A decade ago I was simply someone who ran to keep myself active and occupied. The majority of my runs were completed quickly. Under half an hour. Occasionally I’d enter 10K races or half-marathons and put in more training to get ready but when I wasn’t racing, it was mostly short, fast runs.
As an eighteen-year-old, my first attempt to take up running was to go out of the door, run to the bottom of our road and then back as fast as I could. It was a 1½ mile round trip with a long uphill finish which, I think, took me around seventeen minutes. I tried to run every day but contented myself with doing six runs each week and kept up the regime for six weeks until other activities (like drinking, Christmas and training for the local Swimarathon charity event) distracted me.
In his book, Running to the Top, legendary coach Arthur Lydiard states:
“The stranger to jogging or running will follow his medical check by running easily out for, say, five minutes and then turning for home … That five minutes out-and-back routine should occupy a few days to accustom leg and arm and body muscles to the activity. The beginner can then start adding time on his/her feet … When you can do 15 minutes every day, at least every other day, step up to 30 minutes, followed by two days at 15 minutes, another 30, another two 15s and so on.”
Now I’ve paraphrased and left out bits but what I find relevant is that he’s telling people to start out with ten minutes running and to get out doing it almost every day.
In my first job at Chase, when they opened an onsite gym I joined because it was a good deal at £6 per month! Other people recognised that too and its membership quickly grew to the point where they expanded the size of the gym by knocking down a wall and building into the restaurant. During busy periods we were limited for how long we could use the cardio equipment; so my treadmill runs were no further than fifteen minutes. More often than not, it was only as long as I could last running at full pelt. The machine would whir away at 9.5mph, I’d gasp for breath and push myself to hang in there for a nice round ten minutes. My best ever performance was putting the treadmill at full speed and running three miles in 18:10. Those extra ten seconds were spent getting it up to full speed.
Eventually I tried a 10K race which was a big step up and had me going out to do some overdistance training in the lead up but then it was back to short runs. If I was bored at home, with nothing decent to watch on TV, a quick run round the local streets was often a solution and I’d only be out for 20-25 minute.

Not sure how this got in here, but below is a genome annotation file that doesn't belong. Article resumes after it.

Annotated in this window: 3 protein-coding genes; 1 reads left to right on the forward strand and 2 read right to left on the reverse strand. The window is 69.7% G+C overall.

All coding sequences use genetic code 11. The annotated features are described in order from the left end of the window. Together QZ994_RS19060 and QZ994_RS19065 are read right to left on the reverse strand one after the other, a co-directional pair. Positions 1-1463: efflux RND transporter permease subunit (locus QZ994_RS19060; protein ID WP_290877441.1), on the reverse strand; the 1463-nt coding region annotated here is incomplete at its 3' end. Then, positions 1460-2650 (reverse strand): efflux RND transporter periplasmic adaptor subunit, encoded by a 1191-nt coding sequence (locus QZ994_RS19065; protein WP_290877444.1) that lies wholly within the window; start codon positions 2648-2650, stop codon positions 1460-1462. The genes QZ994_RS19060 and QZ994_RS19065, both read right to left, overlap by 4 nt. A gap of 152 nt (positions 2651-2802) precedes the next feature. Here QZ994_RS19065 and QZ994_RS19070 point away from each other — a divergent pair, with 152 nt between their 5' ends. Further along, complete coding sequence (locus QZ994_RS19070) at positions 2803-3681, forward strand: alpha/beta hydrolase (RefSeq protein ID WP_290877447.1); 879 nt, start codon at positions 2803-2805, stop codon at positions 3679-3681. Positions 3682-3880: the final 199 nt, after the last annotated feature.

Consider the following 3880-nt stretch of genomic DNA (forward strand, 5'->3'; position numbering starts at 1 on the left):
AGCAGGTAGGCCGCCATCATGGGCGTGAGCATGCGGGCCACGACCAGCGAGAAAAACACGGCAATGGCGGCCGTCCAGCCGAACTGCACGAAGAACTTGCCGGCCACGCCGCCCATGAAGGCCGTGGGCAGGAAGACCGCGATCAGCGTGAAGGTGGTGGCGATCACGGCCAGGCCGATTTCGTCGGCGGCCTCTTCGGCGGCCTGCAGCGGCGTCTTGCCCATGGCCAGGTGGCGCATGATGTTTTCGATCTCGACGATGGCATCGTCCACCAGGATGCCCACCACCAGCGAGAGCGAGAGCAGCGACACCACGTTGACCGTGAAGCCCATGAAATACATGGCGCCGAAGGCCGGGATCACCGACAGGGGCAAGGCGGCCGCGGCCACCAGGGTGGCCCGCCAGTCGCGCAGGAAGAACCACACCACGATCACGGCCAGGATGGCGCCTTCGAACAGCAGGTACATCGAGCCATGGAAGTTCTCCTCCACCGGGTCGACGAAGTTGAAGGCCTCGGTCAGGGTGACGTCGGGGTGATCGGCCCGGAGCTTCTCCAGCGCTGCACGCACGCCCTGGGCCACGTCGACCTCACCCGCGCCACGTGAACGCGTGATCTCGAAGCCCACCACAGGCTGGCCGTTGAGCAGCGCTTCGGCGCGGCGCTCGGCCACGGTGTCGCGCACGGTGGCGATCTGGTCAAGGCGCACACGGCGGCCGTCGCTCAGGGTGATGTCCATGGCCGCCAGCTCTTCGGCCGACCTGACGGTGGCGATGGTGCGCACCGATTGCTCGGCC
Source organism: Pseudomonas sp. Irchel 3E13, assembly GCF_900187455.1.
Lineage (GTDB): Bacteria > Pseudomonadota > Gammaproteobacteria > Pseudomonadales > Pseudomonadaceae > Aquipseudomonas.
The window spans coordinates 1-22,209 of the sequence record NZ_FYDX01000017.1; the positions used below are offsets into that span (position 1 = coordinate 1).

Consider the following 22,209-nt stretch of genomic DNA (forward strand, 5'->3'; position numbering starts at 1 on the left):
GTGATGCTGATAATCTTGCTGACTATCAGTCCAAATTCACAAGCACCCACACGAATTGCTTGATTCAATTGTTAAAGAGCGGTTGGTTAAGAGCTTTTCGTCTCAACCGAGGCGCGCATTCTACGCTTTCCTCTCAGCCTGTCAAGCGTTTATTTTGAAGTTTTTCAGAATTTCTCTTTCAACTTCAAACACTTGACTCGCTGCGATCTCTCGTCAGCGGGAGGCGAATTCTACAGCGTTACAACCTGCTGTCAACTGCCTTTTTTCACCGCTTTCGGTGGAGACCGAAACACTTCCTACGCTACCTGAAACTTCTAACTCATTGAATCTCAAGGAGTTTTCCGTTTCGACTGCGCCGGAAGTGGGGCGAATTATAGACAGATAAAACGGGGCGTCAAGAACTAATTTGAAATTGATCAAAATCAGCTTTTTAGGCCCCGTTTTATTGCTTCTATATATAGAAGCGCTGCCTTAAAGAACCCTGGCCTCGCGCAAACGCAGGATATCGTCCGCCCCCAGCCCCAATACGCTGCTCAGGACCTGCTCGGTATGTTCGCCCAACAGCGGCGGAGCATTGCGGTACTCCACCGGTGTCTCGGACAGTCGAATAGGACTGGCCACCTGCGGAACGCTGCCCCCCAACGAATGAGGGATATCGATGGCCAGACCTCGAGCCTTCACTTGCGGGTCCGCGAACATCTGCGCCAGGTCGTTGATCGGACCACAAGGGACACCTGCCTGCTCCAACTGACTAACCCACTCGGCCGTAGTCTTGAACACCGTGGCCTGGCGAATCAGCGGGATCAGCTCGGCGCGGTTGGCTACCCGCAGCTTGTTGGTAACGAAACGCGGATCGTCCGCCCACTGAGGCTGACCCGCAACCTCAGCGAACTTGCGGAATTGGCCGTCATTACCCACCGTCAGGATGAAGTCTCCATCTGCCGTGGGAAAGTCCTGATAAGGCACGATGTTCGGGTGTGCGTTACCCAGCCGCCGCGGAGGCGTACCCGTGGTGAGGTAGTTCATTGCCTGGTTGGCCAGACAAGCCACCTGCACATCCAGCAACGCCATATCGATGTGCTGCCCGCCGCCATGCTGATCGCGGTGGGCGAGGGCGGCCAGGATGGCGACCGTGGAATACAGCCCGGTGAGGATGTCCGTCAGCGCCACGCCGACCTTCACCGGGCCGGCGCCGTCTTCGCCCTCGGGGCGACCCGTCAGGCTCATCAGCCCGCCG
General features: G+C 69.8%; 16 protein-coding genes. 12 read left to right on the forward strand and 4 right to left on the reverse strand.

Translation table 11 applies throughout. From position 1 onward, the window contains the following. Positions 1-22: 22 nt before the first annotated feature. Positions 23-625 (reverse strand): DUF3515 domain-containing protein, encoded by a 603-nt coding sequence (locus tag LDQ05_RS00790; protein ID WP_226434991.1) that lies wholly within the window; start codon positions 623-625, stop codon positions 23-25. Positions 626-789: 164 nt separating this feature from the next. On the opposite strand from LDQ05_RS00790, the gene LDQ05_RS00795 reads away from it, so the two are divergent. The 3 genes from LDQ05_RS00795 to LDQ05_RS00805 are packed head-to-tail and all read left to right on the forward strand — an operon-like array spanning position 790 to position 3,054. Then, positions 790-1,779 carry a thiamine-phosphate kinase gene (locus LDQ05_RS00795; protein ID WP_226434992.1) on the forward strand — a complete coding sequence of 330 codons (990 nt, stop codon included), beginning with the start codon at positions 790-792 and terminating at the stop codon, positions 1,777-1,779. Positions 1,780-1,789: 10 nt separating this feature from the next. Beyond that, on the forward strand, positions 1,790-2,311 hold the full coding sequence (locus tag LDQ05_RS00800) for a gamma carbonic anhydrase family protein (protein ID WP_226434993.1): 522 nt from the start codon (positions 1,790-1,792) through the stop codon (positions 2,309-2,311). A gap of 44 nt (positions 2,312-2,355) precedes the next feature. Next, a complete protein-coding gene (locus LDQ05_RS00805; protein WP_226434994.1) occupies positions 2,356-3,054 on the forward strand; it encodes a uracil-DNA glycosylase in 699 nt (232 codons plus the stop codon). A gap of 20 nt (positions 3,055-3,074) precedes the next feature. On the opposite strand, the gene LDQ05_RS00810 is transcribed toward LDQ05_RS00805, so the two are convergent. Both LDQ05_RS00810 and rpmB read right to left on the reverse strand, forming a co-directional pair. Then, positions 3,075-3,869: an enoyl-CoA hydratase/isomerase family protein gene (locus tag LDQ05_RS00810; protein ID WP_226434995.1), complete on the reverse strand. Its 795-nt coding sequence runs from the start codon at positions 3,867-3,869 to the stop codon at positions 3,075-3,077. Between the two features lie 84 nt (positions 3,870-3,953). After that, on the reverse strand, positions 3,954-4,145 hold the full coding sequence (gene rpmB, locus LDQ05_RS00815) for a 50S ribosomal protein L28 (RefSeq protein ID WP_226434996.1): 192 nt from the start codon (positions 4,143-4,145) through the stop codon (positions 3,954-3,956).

It was a few more years before I started entering half marathons and to complete those I went through a period of doing longer runs from Bournemouth pier to Shore Road and back. But once my interest in those died down I was back to the 20-25 minute runs round the block.
Off this relatively low level of training I could run 10K in 47-48 minutes and half marathons in 1hr50. I was getting decent results off 10-20 miles per week.
All of this is counter to what I see among the modern influx of runners. Most of them have graduated from the Couch25K so have a mentality of goal-setting for distance. Once they can do 5K, they set their sights on 10Ks and then onto half marathons and marathons. There’s nothing wrong with this per se, to an extent I did it myself, but my earliest beginnings were to start with runs that simply lasted as long as I could run. If I ran round the streets, I ran a route I knew was only going to last twenty minutes or so.
There now seems to be a mindset that every run has to last the better part of an hour; the idea that anything less than a 6-8 mile run isn’t worth doing. This turns it into something that needs scheduling rather than being fitted into the day wherever it can.
No planning’s needed to nip out for fifteen minutes while dinner is cooking, twenty-five minutes during lunch hour, twenty minutes round the block in the morning before a shower. A quick run boosts fitness and keeps everything ticking over between more meaningful workouts, sessions and parkruns. It’s a lot easier to get out more frequently when the runs are short.
I’ve been as guilty as anyone of promoting this mentality. In my “How to Improve” series I say one of my running rules is to make runs last thirty minutes. But I’m beginning to rethink things. If you’re committed to improving then aiming for a minimum of thirty minutes is a good idea but I suspect most people are struggling to commit in the first place, and I suspect it’s because they don’t have the time or haven’t found enough joy in running.
One of the ways you find joy is by getting fast and clocking decent times. Another is by blasting out the door for ten minutes, hammering round the block and arriving home feeling reinvigorated. This sort of run triggers all sorts of positive hormones and changes in your fitness. Shorter runs equal less to dread, less to go wrong and less to plan. The hidden benefit is there’s also less recovery needed. I reckon the more you do them, the easier it becomes for running to become a habit and you to stay motivated. Secretly you’ll discover you’re building the fitness in the background that filters down into your longer races.